TAMPA, Fla. - Monday marks the day some residents who are facing eviction could have been getting a knock on their door from law enforcement but many can exhale and stay in their homes a little longer thanks to the governor's extension of the state moratorium on evictions and foreclosures.
Before the COVID-19 pandemic, Hillsborough County Judge Michael Baggé Hernandez had up to 10 eviction filings a day, but not anymore.
"There has been a lot of change in the court. In fact, our eviction docket has gone way down to almost nothing," said Judge Bagge-Hernandez.
Currently, the Hillsborough County Clerks Office says more than 180 filings have been set aside.
On Friday, the governor extended the moratorium on evictions and foreclosures, which changed Judge Bagge-Hernandez's workload just a bit.
“My plan was to start looking at them today and make decisions on them,” he said Monday.
The governor’s reprieve gives people facing tough realities a little bit of breathing room before the sheriff's office comes knocking. However, the executive order states the moratorium on evictions only applies to issues related to non-payment and it does not relieve homeowners or renters from paying, at some point.
Although Hillsborough County Sheriff Chad Chronister wasn’t planning on kicking people out of their homes -- at least not right away -- he said, “I cannot, in good faith, evict families from their homes because they can’t work to pay their mortgage during this national time of crisis."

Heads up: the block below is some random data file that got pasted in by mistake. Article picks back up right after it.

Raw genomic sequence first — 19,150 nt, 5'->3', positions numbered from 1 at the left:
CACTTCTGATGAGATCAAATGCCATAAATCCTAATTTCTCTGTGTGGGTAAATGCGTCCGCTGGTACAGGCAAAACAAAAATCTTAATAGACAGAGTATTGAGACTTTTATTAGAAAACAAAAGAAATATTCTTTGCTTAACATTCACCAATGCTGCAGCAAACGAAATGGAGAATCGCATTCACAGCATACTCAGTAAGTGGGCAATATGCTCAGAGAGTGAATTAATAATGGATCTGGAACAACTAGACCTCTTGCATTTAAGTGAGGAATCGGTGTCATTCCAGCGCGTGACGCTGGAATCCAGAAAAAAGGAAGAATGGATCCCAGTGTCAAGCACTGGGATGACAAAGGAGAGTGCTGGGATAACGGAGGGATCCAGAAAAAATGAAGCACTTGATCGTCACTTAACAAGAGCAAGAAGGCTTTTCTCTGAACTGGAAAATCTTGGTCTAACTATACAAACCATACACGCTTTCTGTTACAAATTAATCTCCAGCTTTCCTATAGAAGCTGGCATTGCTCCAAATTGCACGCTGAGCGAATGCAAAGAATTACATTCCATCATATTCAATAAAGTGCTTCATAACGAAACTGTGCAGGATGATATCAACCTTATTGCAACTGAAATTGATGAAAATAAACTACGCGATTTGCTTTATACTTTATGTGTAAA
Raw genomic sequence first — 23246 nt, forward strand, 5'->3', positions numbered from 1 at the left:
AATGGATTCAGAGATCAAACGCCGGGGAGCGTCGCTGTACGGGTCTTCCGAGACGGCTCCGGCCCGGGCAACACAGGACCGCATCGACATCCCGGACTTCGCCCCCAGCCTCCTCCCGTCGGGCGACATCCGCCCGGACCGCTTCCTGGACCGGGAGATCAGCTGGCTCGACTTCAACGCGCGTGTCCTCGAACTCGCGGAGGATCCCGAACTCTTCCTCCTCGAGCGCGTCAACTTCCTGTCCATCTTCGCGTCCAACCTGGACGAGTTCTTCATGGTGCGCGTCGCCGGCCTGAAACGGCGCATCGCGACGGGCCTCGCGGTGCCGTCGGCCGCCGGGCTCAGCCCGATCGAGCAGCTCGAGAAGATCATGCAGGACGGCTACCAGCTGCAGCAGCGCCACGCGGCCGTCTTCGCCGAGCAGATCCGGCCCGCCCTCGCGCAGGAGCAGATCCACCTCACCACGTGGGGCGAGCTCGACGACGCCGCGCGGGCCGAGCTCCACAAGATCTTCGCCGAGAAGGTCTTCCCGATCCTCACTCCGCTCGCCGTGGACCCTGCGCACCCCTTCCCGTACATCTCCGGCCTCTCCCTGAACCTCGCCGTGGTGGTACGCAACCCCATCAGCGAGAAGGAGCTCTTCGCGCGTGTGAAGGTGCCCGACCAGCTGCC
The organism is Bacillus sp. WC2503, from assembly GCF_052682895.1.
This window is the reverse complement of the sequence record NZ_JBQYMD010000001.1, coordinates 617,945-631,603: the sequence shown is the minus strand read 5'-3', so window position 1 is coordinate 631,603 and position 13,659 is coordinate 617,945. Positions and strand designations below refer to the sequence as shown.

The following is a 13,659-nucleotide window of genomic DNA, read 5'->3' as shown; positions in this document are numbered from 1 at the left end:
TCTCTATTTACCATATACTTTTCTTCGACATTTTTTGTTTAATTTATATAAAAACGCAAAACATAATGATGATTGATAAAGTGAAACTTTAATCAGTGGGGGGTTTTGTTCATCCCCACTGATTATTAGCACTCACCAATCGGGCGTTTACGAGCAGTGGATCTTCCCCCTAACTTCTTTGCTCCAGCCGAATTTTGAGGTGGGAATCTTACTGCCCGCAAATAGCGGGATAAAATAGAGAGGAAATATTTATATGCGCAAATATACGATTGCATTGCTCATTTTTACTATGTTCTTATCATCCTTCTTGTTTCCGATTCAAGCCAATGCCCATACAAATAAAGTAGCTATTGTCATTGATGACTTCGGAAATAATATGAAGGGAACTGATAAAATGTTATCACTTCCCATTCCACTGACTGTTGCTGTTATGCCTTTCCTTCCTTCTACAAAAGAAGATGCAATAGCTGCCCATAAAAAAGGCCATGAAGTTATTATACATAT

But that will eventually happen.
While some families are clearly struggling financially to pay their rent or mortgage, judge Bagge-Hernandez says it is possible others are taking advantage of the situation.
"It’s hard to tell if people are taking advantage of the process. Obviously, we're hoping that they’re not, but the law's the law. We have to follow the law," he said.
The Governor’s executive order ends on June 2. If he doesn’t extend it further, Judge Bagge-Hernandez will decide which evictions before his court will be enforced.
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